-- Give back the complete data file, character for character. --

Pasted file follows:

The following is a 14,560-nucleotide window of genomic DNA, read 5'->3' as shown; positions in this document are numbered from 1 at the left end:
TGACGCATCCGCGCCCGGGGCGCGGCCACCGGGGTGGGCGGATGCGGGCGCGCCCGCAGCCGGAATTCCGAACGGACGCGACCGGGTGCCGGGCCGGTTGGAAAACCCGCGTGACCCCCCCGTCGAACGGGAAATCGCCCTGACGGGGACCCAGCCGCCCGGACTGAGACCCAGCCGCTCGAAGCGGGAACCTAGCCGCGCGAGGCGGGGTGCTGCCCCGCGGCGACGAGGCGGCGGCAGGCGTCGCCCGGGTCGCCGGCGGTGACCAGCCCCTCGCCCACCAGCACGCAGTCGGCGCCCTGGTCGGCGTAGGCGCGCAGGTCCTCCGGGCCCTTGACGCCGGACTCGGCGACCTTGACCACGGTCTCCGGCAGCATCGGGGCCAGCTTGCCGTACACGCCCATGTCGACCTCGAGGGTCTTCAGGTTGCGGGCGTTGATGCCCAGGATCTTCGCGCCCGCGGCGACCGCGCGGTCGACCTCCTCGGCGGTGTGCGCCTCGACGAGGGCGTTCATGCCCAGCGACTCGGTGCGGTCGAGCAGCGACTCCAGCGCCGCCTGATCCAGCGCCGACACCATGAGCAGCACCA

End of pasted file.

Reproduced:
The following is a 14,560-nucleotide window of genomic DNA, read 5'->3' as shown; positions in this document are numbered from 1 at the left end:
TGACGCATCCGCGCCCGGGGCGCGGCCACCGGGGTGGGCGGATGCGGGCGCGCCCGCAGCCGGAATTCCGAACGGACGCGACCGGGTGCCGGGCCGGTTGGAAAACCCGCGTGACCCCCCCGTCGAACGGGAAATCGCCCTGACGGGGACCCAGCCGCCCGGACTGAGACCCAGCCGCTCGAAGCGGGAACCTAGCCGCGCGAGGCGGGGTGCTGCCCCGCGGCGACGAGGCGGCGGCAGGCGTCGCCCGGGTCGCCGGCGGTGACCAGCCCCTCGCCCACCAGCACGCAGTCGGCGCCCTGGTCGGCGTAGGCGCGCAGGTCCTCCGGGCCCTTGACGCCGGACTCGGCGACCTTGACCACGGTCTCCGGCAGCATCGGGGCCAGCTTGCCGTACACGCCCATGTCGACCTCGAGGGTCTTCAGGTTGCGGGCGTTGATGCCCAGGATCTTCGCGCCCGCGGCGACCGCGCGGTCGACCTCCTCGGCGGTGTGCGCCTCGACGAGGGCGTTCATGCCCAGCGACTCGGTGCGGTCGAGCAGCGACTCCAGCGCCGCCTGATCCAGCGCCGACACCATGAGCAGCACCA